I just updated my review site, Facing North, with eleven reviews, some of which are from Lupa’s Pagan Book Review site. It’s our usual eclectic mix.
|A Field Guide to Otherkin
|Complete Book of Spiritual Astrology
|Synastry: Understanding the Astrology of Relationships
|Fresh Start Promise
|Aidan’s First Full Moon Circle
|Goddess Spirituality for the 21st Century
|Wealthenow: Her telling of Beowulf
|Wealth: Titania’s Wishing Spells
|Good Fortune and how to Attract It
|Happiness: Titania’s Wishing Spells
I had a physical the other day, and it included a tetanus shot. Ow. I can’t lift my arm above shoulder height, my neck is getting stiff, and I seem to have odd numbness down my arm.
It’s now on my usual 3-day rule: if it still bothers me, or is worse after three days, I’ll see a doctor. Most things go away before then, or are serious, so its a good rule for me.
(Oh, and I seem to be in pretty good shape. We’ll see what turns up in the labwork.)
I’m hiring for an admin job at my office right now. Given the job market, I guessed I’d get between 100-150 resumes, 50 of which would be useful/worth following up on and do 10 interviews. (For perspective, the last time I interviewed for this role, about 2 years ago, we received maybe 50 resumes and interviewed five candidates.) So far, I’m a little off (it will be much more like 200 resumes and 75 to follow up on) but not desperately so.
(Swiped from technocowboy)
1. Sitting in front of the TV, what is on the screen?
Right now? West Wing. Usually, The Daily Show
Let me start by saying that I have been a proponent of the USPS for years. The service is cheap, reliable and they go everyone in the US.
Sparked off of a post at DINKs (which I think is a great blog), talking to your sweetie about money:
Couples need to talk about money. Period. They need to talk about it when they are dating, before they move in together, while they live together, before they marry, and while they are married.
Starting the conversation early makes having the ‘tough’ conversations easier. It also points out potential areas of conflict — BEFORE they are problems. If you’re a spend it/don’t save it person, then marrying a compulsive saver is going to be tough on both of you. Isn’t it better to know that *before* you decide to get married?
I also think couples should have ‘our’ money and ‘my’ money — in some proportion both parties think is fair. My sweetie and I have a joint account from which all household expenses (mortgage, utilities) get paid. Our paychecks get deposited into our personal accounts, and we each transfer money into the joint. If I want to spend $500 on clothes, I can do so and it doesn’t effect _our_ finances. We talk about our finances about once a month and make adjustments according to whether we want to make a major purchase (furniture or painting the hall, for example) or if there is a seasonal difference (our energy bill is about double in the winter so we need to make sure its covered).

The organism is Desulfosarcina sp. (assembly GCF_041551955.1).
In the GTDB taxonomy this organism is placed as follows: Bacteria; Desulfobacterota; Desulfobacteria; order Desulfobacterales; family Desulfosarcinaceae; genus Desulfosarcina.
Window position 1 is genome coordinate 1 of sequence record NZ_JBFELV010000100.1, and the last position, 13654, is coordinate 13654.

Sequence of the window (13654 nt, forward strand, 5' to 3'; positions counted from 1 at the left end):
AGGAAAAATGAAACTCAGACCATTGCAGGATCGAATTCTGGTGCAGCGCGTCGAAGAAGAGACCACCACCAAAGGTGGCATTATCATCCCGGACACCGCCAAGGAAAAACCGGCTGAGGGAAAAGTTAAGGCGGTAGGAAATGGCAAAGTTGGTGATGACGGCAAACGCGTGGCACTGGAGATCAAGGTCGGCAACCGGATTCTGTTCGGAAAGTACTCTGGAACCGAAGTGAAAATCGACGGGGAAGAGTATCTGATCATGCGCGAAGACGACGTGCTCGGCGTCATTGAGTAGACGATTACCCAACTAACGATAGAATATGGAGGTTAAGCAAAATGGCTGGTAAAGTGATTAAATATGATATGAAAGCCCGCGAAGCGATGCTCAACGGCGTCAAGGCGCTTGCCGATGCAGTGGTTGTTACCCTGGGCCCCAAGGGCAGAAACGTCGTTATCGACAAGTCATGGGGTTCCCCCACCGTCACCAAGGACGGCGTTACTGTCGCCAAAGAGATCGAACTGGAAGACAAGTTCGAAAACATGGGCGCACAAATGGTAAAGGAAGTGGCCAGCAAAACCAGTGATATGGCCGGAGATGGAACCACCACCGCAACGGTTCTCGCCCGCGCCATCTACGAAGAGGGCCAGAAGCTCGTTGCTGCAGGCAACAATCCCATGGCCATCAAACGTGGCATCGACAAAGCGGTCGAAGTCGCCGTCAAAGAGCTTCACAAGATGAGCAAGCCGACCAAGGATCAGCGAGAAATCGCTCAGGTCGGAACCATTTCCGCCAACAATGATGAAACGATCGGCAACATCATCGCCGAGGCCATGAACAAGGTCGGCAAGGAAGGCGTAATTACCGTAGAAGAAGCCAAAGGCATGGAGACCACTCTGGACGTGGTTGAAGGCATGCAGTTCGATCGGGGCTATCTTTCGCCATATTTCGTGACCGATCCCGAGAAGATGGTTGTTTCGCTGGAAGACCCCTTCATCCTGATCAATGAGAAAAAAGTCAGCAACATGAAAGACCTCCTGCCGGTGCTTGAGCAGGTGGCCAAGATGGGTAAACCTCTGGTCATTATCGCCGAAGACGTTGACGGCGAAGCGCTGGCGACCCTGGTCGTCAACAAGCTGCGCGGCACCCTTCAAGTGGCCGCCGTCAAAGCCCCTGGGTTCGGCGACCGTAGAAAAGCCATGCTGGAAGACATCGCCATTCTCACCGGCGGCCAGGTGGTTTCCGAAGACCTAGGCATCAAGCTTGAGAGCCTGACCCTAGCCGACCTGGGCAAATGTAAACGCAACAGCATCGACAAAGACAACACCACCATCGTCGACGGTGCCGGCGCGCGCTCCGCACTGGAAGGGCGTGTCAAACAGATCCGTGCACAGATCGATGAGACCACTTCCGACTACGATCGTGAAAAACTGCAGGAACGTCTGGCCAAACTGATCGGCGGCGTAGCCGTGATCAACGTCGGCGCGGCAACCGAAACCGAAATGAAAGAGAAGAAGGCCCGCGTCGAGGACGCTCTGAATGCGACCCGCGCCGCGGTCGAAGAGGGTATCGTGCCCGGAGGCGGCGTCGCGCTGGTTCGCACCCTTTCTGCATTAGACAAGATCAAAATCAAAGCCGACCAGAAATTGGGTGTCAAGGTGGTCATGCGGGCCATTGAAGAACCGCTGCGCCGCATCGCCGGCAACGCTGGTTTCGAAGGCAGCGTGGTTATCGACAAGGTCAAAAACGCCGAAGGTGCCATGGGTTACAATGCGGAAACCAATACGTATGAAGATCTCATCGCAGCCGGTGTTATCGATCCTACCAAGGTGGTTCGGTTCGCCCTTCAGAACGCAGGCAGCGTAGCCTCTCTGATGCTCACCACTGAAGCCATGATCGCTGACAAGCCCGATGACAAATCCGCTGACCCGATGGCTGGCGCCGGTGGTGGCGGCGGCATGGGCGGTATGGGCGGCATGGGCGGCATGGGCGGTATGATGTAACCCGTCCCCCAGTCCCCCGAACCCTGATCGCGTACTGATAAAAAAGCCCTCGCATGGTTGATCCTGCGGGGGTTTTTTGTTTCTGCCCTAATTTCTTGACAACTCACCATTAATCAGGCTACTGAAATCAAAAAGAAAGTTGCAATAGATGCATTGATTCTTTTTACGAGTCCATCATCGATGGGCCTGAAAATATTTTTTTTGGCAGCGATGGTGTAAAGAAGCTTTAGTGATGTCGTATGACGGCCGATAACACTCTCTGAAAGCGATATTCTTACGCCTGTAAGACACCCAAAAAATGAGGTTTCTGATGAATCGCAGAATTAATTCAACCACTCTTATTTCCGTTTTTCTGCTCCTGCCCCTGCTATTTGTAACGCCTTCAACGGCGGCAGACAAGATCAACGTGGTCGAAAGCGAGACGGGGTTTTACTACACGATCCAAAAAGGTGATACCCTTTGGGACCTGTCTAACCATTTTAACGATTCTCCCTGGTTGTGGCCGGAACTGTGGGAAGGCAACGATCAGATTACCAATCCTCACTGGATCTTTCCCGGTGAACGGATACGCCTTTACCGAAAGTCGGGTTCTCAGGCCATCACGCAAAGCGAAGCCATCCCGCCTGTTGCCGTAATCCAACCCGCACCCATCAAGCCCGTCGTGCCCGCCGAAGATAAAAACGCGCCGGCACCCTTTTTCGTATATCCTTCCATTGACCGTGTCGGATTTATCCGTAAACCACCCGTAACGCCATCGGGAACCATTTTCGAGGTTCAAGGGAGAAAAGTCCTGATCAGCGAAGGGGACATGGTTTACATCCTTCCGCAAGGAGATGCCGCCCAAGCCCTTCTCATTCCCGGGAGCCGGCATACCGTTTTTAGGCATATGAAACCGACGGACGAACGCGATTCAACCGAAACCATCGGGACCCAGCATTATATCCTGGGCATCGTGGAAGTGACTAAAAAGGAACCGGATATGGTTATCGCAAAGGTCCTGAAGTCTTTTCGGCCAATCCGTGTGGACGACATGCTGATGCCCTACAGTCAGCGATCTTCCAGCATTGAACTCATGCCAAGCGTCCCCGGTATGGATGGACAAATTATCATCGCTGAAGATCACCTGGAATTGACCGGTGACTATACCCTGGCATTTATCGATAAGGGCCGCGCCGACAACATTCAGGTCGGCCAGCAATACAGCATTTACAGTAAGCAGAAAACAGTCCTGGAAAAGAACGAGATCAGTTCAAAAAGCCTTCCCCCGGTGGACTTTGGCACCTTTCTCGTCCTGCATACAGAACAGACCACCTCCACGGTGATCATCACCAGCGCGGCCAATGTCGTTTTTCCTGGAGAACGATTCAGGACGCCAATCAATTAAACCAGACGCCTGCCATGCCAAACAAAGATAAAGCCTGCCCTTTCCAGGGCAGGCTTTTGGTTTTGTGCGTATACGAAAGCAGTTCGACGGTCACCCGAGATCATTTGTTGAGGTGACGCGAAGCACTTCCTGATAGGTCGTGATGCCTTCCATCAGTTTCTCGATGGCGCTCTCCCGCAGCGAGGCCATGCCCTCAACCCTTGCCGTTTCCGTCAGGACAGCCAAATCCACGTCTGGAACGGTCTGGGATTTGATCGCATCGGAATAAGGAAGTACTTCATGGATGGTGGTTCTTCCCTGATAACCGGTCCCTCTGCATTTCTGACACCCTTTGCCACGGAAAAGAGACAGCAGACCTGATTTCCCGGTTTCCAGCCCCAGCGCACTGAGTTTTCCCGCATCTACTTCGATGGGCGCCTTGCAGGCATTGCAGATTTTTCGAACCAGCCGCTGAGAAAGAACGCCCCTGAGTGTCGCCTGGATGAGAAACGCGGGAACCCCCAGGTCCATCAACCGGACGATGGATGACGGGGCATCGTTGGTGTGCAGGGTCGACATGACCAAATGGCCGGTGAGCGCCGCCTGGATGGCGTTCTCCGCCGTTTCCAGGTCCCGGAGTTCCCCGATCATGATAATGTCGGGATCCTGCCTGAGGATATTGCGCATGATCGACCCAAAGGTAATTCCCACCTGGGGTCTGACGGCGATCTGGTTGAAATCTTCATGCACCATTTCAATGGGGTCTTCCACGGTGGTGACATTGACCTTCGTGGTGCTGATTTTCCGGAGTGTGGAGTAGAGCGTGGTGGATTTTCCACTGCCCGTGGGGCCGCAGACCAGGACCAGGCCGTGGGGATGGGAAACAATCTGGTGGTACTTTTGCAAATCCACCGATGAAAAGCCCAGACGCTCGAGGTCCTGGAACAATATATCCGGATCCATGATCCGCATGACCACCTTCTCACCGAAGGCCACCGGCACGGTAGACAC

Talking about money is hard, but doing it frequently makes for a good relationship.
Happy news for all of us out there on the ‘Net and Web — in a ruling on Lentz v. Universal (aka the ‘Dancing Baby’ case):
Judge Jeremy Fogel held that content owners must consider fair use before sending takedown notices under the Digital Millennium Copyright Act (“DMCA”). . . . [A] fair use is a lawful use of a copyright. Accordingly, in order for a copyright owner to proceed under the DMCA with “a good faith belief that use of the material in the manner complained of is not authorized by the copyright owner, its agent, or the law,” the owner must evaluate whether the material makes fair use of the copyright. . . . A good faith consideration of whether a particular use is fair use is consistent with the purpose of the statute. Requiring owners to consider fair use will help “ensure that the efficiency of the Internet will continue to improve and that the variety and quality of services on the Internet will expand” without compromising “the movies, music, software and literary works that are the fruit of American creative genius.”
Big congratulations to Ms. McSherry of the EFF for her work on this case.
A few days ago, my friend Di wrote about how a dinner with someone she admired led to her grappling with feelings of inadequacy about her own artisitc vision, the ambiance of her new (less than 1 month) living space), and even her withdrawal from the Pagan community.
It hit me like a gut blow.
Not even a month ago I was told that I have a ‘very high’ shame index — that is, I feel ashamed a lot of the time. Its sort of my ‘go to’ reaction when I get emotional. Since then I’ve been trying to see when I feel shame, so that I can start to hunt down the associated triggers and mitigating factors. It’s hard, because I am not aware of feeling ashamed in the moment, it requires looking back and being a detective. But I read Di’s words and SAW what shame looks like.
Shame is always a lie. Always always always. When we feel ashamed — of our hair, for example, — its because someone told us something about that made us feel small, and ugly. Di, a sexy, vibrant, artistic woman who I have known for (oh wow) 10 years now felt inadequate because someone she admired questioned her decisions.
Shame is the feeling that we are the mistake (as opposed to guilt, which is when we feeld bad becuase we made a mistake). Shame sneaks around, disguised as anger, contempt, withdrawal, attack, resentment, blame, and perfectionism. Shame attacks the ego by makign us beleive we are inherently defective and unlovable. (For years I’ve called myself defective. Ouch.)
Time to get out the psychic bandages and heal the wound.
Borrowed from Technocowboy, with revisions (he’s a little harsher in tone than I am). Did we miss anything?
Personal Responsibility for Pagans
Your result for The Elemental Balance Test …